Bryan Whitman, a Pentagon spokesman, also said that although Al Anbar remained a “challenge,” it did not reflect the security situation in the rest of Iraq. The Pentagon’s congressionally mandated quarterly status report on Iraq, published Tuesday, shows that 81% of attacks over the last three months came in four central provinces, including Al Anbar, while the remaining regions were comparatively peaceful.
But the report also shows an increase in the overall average number of attacks, from fewer than 500 per week last year to more than 600 per week in the most recent quarter. The increase was attributed to sectarian violence that erupted after the February bombing of a prominent Shiite mosque in Samarra.
On average, nearly 80 Iraqis were killed or wounded every day from mid-February through mid-May, up from the previous quarter’s 60 per day. At least 92 U.S. soldiers have been killed in Al Anbar since the start of the year.
Ramadi residents say they have detected an intensified U.S. effort in recent days to wrest control of the city’s streets from insurgents. A Sunni sheik said residents had begun to flee as American forces stepped up bombing raids and ground patrols in the last 10 days.
Ibrahim Zaki Humadi, 37, who left Ramadi with his wife and five children three weeks ago, said U.S. troops had cordoned off his neighborhood with concrete blocks and set up sniper positions. Residents must signal the soldiers when they want to leave the area, he said.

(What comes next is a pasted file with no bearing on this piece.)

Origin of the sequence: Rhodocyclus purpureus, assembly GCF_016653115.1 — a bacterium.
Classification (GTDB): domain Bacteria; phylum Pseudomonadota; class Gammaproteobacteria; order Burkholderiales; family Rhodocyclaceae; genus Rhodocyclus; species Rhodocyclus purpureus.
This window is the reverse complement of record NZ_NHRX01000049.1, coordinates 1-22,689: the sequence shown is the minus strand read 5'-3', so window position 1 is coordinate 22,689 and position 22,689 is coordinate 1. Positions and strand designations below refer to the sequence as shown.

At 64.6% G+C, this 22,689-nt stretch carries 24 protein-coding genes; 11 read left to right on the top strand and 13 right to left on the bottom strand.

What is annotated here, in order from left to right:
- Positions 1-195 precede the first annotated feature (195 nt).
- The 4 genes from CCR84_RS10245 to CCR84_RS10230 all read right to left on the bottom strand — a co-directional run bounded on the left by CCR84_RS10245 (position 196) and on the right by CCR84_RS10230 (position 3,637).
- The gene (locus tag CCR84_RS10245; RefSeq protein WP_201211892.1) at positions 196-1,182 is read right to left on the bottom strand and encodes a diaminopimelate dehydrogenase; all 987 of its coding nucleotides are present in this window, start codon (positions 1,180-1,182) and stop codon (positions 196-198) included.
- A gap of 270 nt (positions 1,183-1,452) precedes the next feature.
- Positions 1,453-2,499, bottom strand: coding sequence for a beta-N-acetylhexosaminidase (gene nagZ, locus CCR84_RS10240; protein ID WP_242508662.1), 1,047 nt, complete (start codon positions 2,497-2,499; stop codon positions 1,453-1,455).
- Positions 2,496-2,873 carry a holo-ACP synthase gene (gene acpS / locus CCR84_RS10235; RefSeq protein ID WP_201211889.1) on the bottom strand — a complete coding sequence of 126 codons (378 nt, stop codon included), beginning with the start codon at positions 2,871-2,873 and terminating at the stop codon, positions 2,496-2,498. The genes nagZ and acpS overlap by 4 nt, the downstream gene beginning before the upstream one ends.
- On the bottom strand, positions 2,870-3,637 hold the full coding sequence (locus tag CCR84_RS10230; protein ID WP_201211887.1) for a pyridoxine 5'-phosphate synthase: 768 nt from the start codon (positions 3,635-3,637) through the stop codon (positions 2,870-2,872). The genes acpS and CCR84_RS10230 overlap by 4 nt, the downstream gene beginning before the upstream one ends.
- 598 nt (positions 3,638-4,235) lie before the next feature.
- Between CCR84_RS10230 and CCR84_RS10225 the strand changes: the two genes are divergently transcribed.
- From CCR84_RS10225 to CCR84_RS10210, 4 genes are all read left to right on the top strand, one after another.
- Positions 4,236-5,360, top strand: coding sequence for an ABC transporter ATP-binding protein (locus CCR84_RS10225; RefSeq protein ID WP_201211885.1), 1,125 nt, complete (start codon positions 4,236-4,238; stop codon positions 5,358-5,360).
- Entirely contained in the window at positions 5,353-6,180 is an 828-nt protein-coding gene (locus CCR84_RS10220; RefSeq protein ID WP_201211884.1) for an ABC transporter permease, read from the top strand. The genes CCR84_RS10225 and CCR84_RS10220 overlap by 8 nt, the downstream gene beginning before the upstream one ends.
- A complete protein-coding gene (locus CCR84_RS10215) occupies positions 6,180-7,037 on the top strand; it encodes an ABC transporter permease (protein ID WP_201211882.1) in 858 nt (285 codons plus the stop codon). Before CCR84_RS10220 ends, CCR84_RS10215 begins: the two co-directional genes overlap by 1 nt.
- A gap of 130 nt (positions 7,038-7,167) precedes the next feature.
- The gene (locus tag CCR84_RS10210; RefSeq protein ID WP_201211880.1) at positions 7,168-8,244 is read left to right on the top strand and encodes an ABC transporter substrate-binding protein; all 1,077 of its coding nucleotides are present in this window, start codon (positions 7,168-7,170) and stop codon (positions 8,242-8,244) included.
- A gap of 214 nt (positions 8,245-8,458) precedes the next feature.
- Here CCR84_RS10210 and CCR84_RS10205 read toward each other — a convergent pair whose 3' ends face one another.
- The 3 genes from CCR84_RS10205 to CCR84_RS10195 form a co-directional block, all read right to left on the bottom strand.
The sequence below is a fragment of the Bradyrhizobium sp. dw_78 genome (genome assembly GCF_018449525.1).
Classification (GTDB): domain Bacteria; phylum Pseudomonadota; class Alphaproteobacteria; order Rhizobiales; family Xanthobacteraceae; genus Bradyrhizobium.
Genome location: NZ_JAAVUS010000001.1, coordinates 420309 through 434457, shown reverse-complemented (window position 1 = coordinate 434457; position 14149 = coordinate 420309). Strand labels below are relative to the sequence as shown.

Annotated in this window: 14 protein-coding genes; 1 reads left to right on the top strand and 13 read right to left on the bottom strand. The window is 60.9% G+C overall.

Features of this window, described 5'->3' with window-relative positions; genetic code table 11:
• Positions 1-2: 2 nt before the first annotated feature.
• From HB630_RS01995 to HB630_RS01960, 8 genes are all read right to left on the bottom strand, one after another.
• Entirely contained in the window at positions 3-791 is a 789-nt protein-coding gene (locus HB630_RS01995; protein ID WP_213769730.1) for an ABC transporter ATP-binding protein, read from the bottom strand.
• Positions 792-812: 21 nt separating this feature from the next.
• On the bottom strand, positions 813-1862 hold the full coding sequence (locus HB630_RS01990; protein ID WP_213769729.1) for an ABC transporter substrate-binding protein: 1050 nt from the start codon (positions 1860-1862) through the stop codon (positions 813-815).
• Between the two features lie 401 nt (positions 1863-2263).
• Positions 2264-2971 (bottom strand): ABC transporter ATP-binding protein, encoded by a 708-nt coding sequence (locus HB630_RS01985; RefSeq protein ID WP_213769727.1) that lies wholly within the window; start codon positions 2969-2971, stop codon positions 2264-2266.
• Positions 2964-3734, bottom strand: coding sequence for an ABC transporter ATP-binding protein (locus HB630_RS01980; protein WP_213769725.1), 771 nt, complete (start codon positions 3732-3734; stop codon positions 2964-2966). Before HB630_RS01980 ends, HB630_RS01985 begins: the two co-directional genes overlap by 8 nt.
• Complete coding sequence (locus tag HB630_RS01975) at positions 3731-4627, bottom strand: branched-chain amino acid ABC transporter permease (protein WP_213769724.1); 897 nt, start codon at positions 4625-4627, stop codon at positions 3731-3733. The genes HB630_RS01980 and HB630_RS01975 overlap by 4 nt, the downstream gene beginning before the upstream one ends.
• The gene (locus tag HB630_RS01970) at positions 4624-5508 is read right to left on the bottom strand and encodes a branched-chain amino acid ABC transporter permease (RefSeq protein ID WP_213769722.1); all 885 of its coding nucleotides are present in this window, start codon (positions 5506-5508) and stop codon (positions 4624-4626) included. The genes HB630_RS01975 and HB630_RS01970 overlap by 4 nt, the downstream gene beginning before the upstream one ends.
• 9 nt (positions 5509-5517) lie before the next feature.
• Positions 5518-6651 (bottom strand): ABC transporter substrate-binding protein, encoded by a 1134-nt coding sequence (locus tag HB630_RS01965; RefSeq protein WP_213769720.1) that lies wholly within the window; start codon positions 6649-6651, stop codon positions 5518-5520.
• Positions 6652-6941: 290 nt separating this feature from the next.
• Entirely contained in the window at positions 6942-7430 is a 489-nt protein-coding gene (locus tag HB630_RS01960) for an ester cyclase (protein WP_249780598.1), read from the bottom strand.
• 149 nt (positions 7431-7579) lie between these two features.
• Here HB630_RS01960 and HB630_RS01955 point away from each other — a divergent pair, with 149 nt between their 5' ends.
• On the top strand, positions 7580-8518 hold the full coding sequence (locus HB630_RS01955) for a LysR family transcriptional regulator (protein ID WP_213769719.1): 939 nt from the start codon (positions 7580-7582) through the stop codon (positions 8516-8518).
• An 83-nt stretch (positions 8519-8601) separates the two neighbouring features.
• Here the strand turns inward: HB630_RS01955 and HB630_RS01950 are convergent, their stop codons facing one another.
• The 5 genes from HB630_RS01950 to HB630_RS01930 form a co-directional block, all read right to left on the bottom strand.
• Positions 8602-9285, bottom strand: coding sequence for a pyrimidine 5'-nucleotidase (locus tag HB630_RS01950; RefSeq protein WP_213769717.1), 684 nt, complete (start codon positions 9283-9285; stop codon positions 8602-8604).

“They are fortifying their positions and are shooting at everyone who moves who doesn’t carry a white flag, and even that cannot guarantee your survival,” he said, referring to Iraqi as well as American troops. “The situation is miserable.”
Ali Hatim Salman, a tribal sheik in Al Anbar, said an increasing number of civilians were fleeing Ramadi, either for its suburbs or Baghdad, at least in part because they suspect the U.S. is preparing an offensive.
“Some areas in Ramadi are controlled completely by the terrorists,” Salman said. “If the Americans want to stabilize the city, they can do that.”
If commanders decide to launch a large-scale offensive in Ramadi, they may have to wait until the new government in Baghdad is more firmly in place. Prime Minister Nouri Maliki has yet to appoint a defense or interior minister, and a U.S. intelligence official said coalition officers had refrained from launching such an operation because of opposition from the preceding interim government.
Speaking weeks before Casey had committed the new troops to Baghdad, the intelligence official said U.S. Marines, who are deployed in Al Anbar, as early as December had been discussing plans for a major sweep in Ramadi, but remained concerned about a potentially adverse political fallout, as occurred after offensives in Fallouja and Najaf.
“Ramadi is literally a bloody stalemate,” the intelligence official said. “The governor is a prisoner in his own provincial capital building.”
An attack on Ramadi would force U.S. commanders to draw on significant manpower to clear out and then stabilize the region, as well as to prepare contingencies for any backlash.
“You can’t do that and withdraw at the same time,” said another military officer.
Roug reported from Baghdad and Spiegel from Washington. Times staff writers Solomon Moore and Raheem Salman in Baghdad and Julian E. Barnes in Washington contributed to this report.